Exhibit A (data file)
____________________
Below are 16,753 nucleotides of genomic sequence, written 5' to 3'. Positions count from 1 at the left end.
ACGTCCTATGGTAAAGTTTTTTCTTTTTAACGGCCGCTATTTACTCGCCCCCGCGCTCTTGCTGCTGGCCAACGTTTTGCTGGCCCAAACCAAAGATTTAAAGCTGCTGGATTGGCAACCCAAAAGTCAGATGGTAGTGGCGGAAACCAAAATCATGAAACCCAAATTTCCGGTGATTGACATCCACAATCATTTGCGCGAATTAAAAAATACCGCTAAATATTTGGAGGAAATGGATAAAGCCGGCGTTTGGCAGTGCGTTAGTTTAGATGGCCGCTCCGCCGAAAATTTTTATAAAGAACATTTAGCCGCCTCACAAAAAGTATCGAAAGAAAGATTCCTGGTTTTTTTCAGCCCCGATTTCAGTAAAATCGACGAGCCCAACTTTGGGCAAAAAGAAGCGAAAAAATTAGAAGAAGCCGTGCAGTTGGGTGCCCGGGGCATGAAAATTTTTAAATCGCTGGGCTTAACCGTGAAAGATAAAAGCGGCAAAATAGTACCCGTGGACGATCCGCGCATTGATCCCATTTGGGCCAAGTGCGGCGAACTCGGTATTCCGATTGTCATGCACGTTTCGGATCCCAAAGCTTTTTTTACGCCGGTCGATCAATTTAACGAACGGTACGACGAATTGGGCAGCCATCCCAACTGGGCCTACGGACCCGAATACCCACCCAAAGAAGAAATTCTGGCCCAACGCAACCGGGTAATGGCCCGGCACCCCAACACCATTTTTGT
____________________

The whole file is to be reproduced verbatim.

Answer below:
Below are 16,753 nucleotides of genomic sequence, written 5' to 3'. Positions count from 1 at the left end.
ACGTCCTATGGTAAAGTTTTTTCTTTTTAACGGCCGCTATTTACTCGCCCCCGCGCTCTTGCTGCTGGCCAACGTTTTGCTGGCCCAAACCAAAGATTTAAAGCTGCTGGATTGGCAACCCAAAAGTCAGATGGTAGTGGCGGAAACCAAAATCATGAAACCCAAATTTCCGGTGATTGACATCCACAATCATTTGCGCGAATTAAAAAATACCGCTAAATATTTGGAGGAAATGGATAAAGCCGGCGTTTGGCAGTGCGTTAGTTTAGATGGCCGCTCCGCCGAAAATTTTTATAAAGAACATTTAGCCGCCTCACAAAAAGTATCGAAAGAAAGATTCCTGGTTTTTTTCAGCCCCGATTTCAGTAAAATCGACGAGCCCAACTTTGGGCAAAAAGAAGCGAAAAAATTAGAAGAAGCCGTGCAGTTGGGTGCCCGGGGCATGAAAATTTTTAAATCGCTGGGCTTAACCGTGAAAGATAAAAGCGGCAAAATAGTACCCGTGGACGATCCGCGCATTGATCCCATTTGGGCCAAGTGCGGCGAACTCGGTATTCCGATTGTCATGCACGTTTCGGATCCCAAAGCTTTTTTTACGCCGGTCGATCAATTTAACGAACGGTACGACGAATTGGGCAGCCATCCCAACTGGGCCTACGGACCCGAATACCCACCCAAAGAAGAAATTCTGGCCCAACGCAACCGGGTAATGGCCCGGCACCCCAACACCATTTTTGT